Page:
The CSS Shapes Level 1 Specification describes geometric shapes in CSS. They are, in Level 1 of the specification, designed to be applied to floated items. This article provides an overview of what you can do with shapes.
You could for example float an item left, which would cause the text to wrap round the right and bottom of the item in a rectangular fashion. If you then apply a circle shape, the text would then wrap round the line of the circle.
There are a number of ways to create these Shapes and in these guides we will find out how CSS Shapes work, and consider some ways you might like to use them.
The specification defines three new properties:
shape-outside— allows definition of basic shapes
shape-image-threshold— Sets an opacity threshold value. If an image is being used to define the shape, only the parts of the image that are the same opacity or greater than the threshold value are used in the shape. Any other parts are ignored.
shape-margin— sets a margin around the defined shape
shape-outside property allows us to a define a shape. It takes a variety of values, all of which define different shapes, specified in the
<basic-shape> datatype. We can start by looking at a very simple case.
In the following example I have an image floated left. I have then applied the
shape-outside property to it with a value of
circle(50%). The result is that the content now curves around the circular shape rather than following the rectangle created by the box of the image.
As in this level of the specification an element has to be floated in order to apply
<basic-shape> to it; this has the side-effect of creating a simple fallback for many cases. If you do not have Shapes support in the browser, the user will see content flowing around the sides of a rectangular box as before. If they do have Shapes support then the visual display is enhanced.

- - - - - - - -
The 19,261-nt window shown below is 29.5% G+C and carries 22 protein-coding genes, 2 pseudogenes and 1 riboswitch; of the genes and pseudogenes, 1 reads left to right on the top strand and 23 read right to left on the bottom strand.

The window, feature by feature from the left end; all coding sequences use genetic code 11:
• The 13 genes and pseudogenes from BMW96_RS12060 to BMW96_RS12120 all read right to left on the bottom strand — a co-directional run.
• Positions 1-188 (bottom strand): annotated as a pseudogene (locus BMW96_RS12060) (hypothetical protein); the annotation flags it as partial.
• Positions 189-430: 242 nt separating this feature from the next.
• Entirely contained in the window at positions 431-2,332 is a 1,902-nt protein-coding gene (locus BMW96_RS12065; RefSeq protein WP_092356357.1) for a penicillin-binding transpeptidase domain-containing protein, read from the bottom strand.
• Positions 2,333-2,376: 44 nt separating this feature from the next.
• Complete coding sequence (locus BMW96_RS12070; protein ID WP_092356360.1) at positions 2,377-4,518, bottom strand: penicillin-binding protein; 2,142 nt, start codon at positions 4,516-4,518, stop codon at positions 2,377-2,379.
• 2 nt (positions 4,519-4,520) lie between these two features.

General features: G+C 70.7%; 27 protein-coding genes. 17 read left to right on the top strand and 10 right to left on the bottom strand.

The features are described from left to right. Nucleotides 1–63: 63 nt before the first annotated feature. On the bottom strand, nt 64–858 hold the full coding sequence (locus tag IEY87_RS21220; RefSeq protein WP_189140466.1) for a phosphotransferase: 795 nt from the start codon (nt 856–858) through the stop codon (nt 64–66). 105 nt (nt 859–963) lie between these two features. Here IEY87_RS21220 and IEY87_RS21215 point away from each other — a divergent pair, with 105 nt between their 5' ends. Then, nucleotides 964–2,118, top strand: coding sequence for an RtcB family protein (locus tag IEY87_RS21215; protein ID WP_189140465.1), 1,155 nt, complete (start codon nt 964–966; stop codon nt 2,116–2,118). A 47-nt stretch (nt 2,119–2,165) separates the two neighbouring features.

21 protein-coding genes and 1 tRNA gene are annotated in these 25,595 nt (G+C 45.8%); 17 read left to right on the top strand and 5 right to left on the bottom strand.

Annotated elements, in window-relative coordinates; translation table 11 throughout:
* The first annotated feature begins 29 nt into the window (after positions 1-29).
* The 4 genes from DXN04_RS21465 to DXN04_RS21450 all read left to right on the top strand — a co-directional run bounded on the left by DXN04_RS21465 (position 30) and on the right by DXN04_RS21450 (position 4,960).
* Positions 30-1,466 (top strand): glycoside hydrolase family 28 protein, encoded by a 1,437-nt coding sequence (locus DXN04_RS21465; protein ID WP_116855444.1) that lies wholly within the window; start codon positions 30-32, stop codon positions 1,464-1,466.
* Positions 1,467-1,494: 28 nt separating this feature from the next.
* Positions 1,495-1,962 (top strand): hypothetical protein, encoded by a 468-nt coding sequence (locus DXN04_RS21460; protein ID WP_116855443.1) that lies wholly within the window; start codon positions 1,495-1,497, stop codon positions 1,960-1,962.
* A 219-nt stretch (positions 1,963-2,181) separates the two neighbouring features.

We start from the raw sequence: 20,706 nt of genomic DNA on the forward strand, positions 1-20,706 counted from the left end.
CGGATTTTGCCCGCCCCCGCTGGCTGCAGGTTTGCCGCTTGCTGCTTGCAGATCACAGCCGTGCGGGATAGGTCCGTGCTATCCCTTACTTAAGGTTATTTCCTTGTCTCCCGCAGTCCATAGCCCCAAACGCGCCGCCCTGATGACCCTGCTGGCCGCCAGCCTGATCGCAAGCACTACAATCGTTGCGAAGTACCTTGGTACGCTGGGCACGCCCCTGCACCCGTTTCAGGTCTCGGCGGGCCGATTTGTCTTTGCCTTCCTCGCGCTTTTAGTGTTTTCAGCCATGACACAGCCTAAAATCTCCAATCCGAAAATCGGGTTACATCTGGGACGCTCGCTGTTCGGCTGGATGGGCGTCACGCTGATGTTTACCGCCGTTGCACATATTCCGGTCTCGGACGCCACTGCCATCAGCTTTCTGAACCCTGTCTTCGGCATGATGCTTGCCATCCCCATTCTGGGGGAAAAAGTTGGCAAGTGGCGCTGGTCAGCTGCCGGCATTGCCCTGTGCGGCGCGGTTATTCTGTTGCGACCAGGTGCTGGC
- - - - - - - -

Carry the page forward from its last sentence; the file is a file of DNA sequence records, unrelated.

circle(50%) is an example of a basic shape. The specification defines four
<basic-shape> values, which are:
Using the value
inset() wraps text around a rectangular shape however you are able to add offset values, thus pulling the line boxes of any wrapping content closer to the object than would otherwise happen.
We have already seen how
circle() creates a circular shape. An
ellipse() is essentially a squashed circle. If none of these simple shapes do the trick you can create a
polygon() and make the shape as complex as you want.
In our Guide to Basic Shapes we explore each of the possible Basic Shapes and how to create them.
Shapes can also be created around the box value. Therefore, you could create your shape on:
In the example below, you can change the value
border-box to any of the other allowed values to see how the shape moves closer or further away from the box.
To explore the box values in more detail, see our guide covering Shapes from box values.
An interesting way to generate your path is to use an image with an alpha channel — the text will then wrap around the non-transparent parts of the image. This allows the overlay of wrapped content around an image, or the use of an image which is never displayed on the page purely as a method of creating a complex shape without needing to carefully map a polygon.
Note that images used in this way must be CORS compatible, otherwise
shape-outside will act as if
none had been given as the value, and you will get no shape.